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nicole.westley

By Nicole Westley

As a food lover Nicole can often be found in the kitchen, covered in flour and experimenting with new tastes! When not making a mess she loves to explore her Celtic roots by roaming the Scottish countryside or exploring the bays along the Anglesey coast with her fiancé.

Dog Owner’s Guide to Anglesey

Thursday, March 31st, 2016
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Planning your next pet friendly getaway? How does a morning exploring ancient woodland sound, or how about an afternoon playing in the surf on a golden sandy beach? Perhaps we can interest you in locally sourced, award winning food served in a warm dog friendly environment? If this sounds like your idea of heaven then you and your four legged friend would love a trip to Anglesey!

Ynys Llanddwyn  Off Anglesey, North Wales

The beautiful Ynys Llanddwyn. Image by tekaybeCC 2.0

Located in North Wales, this picturesque Welsh island is ideal for a dog friendly holiday at any time of year. To help you get to know the island a little better, we’ve included everything a dog owner will need to know before holidaying on Anglesey. You can use this guide to plan your getaway or even inspire future holidays, either way we’re sure you’ll love the island as much as we do!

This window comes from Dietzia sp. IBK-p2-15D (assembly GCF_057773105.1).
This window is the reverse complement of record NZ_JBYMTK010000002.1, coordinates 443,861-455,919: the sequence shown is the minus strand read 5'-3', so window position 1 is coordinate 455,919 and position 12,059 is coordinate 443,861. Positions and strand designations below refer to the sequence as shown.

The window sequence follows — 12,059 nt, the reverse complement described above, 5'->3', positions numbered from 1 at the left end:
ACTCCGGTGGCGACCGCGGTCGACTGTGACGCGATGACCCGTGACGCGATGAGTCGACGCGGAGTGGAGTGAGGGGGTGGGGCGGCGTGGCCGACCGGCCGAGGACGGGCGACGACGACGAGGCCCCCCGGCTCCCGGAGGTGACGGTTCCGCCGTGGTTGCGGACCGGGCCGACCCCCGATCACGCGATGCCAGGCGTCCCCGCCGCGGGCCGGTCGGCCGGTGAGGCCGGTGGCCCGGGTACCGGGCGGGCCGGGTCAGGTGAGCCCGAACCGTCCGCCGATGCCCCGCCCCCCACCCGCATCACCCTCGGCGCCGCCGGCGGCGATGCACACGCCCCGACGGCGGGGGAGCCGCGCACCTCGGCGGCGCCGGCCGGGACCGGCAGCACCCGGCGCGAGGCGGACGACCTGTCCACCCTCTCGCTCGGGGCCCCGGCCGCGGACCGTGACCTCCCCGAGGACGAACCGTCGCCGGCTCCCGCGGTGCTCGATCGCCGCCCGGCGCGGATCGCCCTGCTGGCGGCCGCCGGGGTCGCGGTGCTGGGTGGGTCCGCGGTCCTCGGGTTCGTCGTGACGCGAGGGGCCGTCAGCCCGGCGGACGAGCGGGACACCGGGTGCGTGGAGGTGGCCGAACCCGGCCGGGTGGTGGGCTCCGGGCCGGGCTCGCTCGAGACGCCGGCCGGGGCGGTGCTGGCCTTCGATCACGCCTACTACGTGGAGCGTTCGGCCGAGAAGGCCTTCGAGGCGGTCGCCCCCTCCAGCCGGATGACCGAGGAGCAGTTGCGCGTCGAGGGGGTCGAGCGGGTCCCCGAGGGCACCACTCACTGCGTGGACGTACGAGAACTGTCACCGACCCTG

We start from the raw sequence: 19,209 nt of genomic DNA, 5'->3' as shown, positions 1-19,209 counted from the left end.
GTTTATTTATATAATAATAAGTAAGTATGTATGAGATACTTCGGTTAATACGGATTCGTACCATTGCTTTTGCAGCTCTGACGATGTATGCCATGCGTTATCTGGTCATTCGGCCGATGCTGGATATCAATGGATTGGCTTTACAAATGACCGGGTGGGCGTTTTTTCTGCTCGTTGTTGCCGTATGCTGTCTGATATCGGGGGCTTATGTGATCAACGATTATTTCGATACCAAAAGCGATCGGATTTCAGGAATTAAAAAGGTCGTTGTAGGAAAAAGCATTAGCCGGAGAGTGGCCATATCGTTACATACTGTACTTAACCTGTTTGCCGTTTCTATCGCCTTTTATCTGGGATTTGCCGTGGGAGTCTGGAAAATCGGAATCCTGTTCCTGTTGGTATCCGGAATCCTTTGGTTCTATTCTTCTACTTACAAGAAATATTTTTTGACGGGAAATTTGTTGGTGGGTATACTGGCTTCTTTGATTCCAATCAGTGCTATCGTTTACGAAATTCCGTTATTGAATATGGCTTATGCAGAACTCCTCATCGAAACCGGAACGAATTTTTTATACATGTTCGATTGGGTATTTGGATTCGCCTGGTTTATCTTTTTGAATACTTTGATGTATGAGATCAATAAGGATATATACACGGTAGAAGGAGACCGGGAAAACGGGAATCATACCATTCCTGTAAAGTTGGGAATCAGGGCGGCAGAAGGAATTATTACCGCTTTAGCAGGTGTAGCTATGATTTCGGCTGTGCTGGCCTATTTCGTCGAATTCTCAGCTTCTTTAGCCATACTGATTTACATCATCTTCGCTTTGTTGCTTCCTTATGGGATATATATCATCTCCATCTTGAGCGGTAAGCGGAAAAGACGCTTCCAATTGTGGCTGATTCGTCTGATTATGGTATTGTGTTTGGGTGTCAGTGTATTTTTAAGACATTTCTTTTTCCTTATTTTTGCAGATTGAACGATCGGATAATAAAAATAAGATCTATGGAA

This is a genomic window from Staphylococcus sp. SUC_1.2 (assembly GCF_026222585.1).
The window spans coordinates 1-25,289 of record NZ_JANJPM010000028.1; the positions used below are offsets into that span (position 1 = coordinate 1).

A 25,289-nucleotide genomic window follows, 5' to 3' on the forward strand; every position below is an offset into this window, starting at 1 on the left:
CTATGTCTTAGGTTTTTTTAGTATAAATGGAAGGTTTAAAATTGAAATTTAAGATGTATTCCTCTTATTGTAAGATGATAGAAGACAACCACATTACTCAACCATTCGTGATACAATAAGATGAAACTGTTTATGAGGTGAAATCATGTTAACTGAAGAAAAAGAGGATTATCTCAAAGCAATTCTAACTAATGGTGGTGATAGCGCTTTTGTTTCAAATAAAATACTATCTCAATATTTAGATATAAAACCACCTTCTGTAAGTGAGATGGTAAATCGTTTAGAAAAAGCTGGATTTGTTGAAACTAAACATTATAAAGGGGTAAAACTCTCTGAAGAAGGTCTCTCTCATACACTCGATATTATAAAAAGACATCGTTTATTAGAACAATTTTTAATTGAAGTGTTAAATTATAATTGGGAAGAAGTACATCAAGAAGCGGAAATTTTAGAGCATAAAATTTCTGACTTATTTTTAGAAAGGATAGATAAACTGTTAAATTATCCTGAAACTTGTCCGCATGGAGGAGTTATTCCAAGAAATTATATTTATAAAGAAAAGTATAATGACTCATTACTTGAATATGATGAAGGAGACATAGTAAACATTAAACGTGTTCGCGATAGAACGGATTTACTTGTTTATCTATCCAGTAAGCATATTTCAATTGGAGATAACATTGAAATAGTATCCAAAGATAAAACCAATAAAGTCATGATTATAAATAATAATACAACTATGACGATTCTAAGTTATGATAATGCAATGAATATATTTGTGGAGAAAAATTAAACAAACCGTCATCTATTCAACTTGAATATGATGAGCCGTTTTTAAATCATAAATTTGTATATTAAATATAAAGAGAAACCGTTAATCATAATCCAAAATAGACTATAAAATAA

Getting around Anglesey

Anglesey isn’t a very big island, in fact those travelling by car are able to get from one side of the island to the other in less than one hour! For those of you that don’t drive, Anglesey offers a fantastic range of public transport options to suit you and your dog. Here are just a few ways in which you and your dog can get around the island;

Menai Bridge with couple walking under.

The Menai Bridge connects Anglesey to the mainland. Image by Denis EganCC 2.0

Train

Did you know that one of Anglesey’s most popular tourist spots is a train station? It’s the one located in Llanfairpwllgwyngyllgogerychwyrndrobwllllantysiliogogogoch. Visitors love to stop here and pose for a picture with the station sign. If you fancy taking the train to Anglesey then both Arriva Trains Wales and Virgin Trains offer services to the island. The train is a great way to get on and off Anglesey, but once you arrive we suggest using the local bus service to reach some of the smaller villages, hamlets and popular tourist attractions.

Bus

The bus service on Anglesey is very good and welcomes dogs of all shapes and sizes. You can get just about anywhere on Anglesey by bus so it’s more than worth taking this approach to travelling. The Isle of Anglesey County Council lists all the available services on their website along with bus times, simply click here for more information.

Taxi

Many of the taxi firms on Anglesey would be happy to take you and your pooch around the island, however prices can be on the expensive side. We would advise only using a taxi if there are no bus services running.  A full list of the taxi firms on Anglesey can be found here.

Cycling